was blood throughout all the land of Egypt. Seven
days did this sad change in the waters last; but
still Pharach would not listen to the voice of Moses
and Aaron. Then God told Moses to stretch forth
his hand over the river, and over all the waters,
and to bring frogs over all his people : and Moses
did so; and frogs came over ail the land of Egypt,
as the Lord said. Then Pharaoh sent for Moses and
Aaron, and said, " Entreat the Lord, that he may
take away the frogs from me, and from my people;
and I will let the people go, that they may so
sacrifice unto the Lord." But no sooner did the
Lord hear the voice of Moses, and take away this
evil from Pharaoh and his people, than the king
forgot what he had suffered, and would not let
the Israelites go. Great and dreadful were the
plagues that the lord brought upon the land of
Egypt before the King would let the children of
Israel go. At one time, he covered the whole land,
both man and beast, with the most disgusting
kind of insects—at another, he sent grievous
swarms of flies to torment them—now, he sent
mighty hails, and thunderings, and rains upon
the land, which were exceeding terrible, filling
the hearts of the people with fear—then, he
destroyed all the first-born of the land, both man
and beast.
 8
The Passover,
Exodus xii.
On the evening before the Passover God commanded that every family of Israel should slay a lamb, and
sprinkle the door-posts before the houses with the
blood of the lamb ; that so, when the angel of th<~
Lord came down to destroy the first-born of Egypy.
he might know the houses of Israel from those oi^
Egypt, and pass over them, and save those that
dwelt in them from death. This lamb was to be
called the Passover, because God should pass over
those houses whose doors were sprinkled with its
blood. This was the last supper which the children
of Israel were ever to eat in Egypt, even the feast
of the Passover. They kept up this feast every
year, in order that they might remember the night
when the Lord smote the Egyptians.
0
The passage of Israel through the Red Sea,
si
Exodus xiv. 15.
We now see the children of Israel, delivered by
the almighty power of God from Egypt and from
Pharaoh, travelling towards the land that God had
promised to their fathers. The Lord went before
them by day in a pillar of a cloud, to lead them
the way, and by night in a pillar of fire, to give
them light. When they had thus got as far as
Pi-hahiroth, which borders on the Red Sea,
they lifted up their eyes, and behold the Egyptians
marched after them. So hardened was king Pharaoh's heart, that scarcely had the Israelites gone out
of Egypt before he was sorry that he had let them
go. And he took six liimdred chosen chariots, and
all the chariots of Egym> ind captains over every
one of them, and passed after the children of Israel,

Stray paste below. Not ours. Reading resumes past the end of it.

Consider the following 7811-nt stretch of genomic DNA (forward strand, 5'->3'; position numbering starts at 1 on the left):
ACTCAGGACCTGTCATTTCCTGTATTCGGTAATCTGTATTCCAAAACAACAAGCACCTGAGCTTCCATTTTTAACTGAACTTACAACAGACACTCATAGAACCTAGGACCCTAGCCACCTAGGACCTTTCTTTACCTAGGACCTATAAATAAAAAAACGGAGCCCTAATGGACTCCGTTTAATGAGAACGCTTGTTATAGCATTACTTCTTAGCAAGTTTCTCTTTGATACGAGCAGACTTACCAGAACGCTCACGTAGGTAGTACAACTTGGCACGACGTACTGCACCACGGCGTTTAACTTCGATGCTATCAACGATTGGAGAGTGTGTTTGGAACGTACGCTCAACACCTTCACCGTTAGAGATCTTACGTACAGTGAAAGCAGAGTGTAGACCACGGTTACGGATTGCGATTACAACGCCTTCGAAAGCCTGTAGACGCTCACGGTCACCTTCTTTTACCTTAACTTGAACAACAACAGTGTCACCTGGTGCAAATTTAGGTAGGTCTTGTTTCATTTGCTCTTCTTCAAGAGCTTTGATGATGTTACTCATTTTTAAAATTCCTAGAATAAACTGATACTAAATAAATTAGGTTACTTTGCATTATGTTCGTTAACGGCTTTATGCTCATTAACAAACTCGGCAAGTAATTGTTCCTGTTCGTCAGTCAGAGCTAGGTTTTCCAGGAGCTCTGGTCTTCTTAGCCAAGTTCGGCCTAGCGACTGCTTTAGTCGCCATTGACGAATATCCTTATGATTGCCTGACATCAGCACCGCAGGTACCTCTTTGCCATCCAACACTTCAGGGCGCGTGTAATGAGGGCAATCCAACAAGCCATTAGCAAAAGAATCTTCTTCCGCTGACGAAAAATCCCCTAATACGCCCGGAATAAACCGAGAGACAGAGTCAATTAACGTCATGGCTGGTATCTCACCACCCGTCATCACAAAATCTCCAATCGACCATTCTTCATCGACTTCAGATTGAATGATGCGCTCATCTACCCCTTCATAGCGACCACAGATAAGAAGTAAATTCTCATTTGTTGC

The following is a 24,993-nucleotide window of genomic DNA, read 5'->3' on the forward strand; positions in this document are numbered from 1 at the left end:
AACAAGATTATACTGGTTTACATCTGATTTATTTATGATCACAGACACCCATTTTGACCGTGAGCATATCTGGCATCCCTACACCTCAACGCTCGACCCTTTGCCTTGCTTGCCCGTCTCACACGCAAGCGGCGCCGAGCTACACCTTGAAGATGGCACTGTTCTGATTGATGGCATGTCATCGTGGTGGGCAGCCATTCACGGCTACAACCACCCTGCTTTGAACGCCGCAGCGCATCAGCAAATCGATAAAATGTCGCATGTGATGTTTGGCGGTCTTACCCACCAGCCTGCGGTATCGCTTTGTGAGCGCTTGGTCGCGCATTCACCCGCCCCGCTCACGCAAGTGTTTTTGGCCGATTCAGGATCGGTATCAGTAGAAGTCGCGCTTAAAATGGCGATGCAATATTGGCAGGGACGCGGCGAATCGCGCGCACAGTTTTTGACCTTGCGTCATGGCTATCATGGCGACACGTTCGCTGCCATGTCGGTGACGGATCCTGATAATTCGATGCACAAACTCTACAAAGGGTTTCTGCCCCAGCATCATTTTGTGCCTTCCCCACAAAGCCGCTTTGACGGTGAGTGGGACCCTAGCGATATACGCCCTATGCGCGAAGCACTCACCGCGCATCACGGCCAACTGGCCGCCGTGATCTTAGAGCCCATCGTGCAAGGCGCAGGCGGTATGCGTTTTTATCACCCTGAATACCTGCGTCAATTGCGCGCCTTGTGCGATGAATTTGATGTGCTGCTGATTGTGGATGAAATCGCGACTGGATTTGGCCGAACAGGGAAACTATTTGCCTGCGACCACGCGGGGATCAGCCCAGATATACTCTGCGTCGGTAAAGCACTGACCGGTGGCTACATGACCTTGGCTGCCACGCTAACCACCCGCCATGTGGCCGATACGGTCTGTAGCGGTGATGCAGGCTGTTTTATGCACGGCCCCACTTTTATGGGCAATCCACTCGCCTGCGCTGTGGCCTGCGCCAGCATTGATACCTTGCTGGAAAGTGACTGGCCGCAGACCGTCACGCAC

10
and overtook them by the sea, beside Pi-hahiroth*
Then the children of Israel were sore afraid, and
cried unto the Lord. The Red Sea before them, the
Egyptians behind, they saw no hope of safety ; and
they were full of anger against Moses, for having
brought them out of Egypt. But the Lord said
unto Moses. " Lift up thy rod, and stretch out thine
hand over the sea, and divide it; and the children
of Israel shall go on dry ground through the midst
of the sea. " And the angel of the Lord, which
went before the camp of Israel, removed and went
behind them, and came between the camp of the
Egyptians and the camp of Israel; so that the one
lame not near the oilier all the night. And Moses
stretched out his hand over the sea, and the Lord
caused the sea to go back by a strong east wind all
that night, and made the sea dry land, and the waters
were divided. But that foolish and wicked man
Pharaoh, still set himself against God, and madly
pursued the Israelites into the midst of the sea.
But so soon as the Israelites had passed over on dry
land, and safely reached the shore, the Lord said
unto Moses, " Stretch out thine hand over the sea,
that the waters may come again upon the Egyptians,
upon their chariots, and upon their horsemen."
And Moses stretched forth his hand over the sea,
and the sea returned to his strength when the
morning appeared, and the Egyptians fled against
it; but the Lord overthrew them in the midst of
the sea, and the waters returned, and covered the
chariots and the horsemen, and all the host of
Pharaoh that came into the sea after them ; there
remained not so much as one of them: and Israel
saw their dead bodies upon the sea shore. Thus
the Lord saved Israel that day out of the hand of
the Egyptians,
a
Israel fed from Heavenr.
A
Exodus xvi. 1.
We read in the Bible, that after they had crossed
the Red Sea, they came into the wilderness of Chur.
While travelling onwards through the wilderness of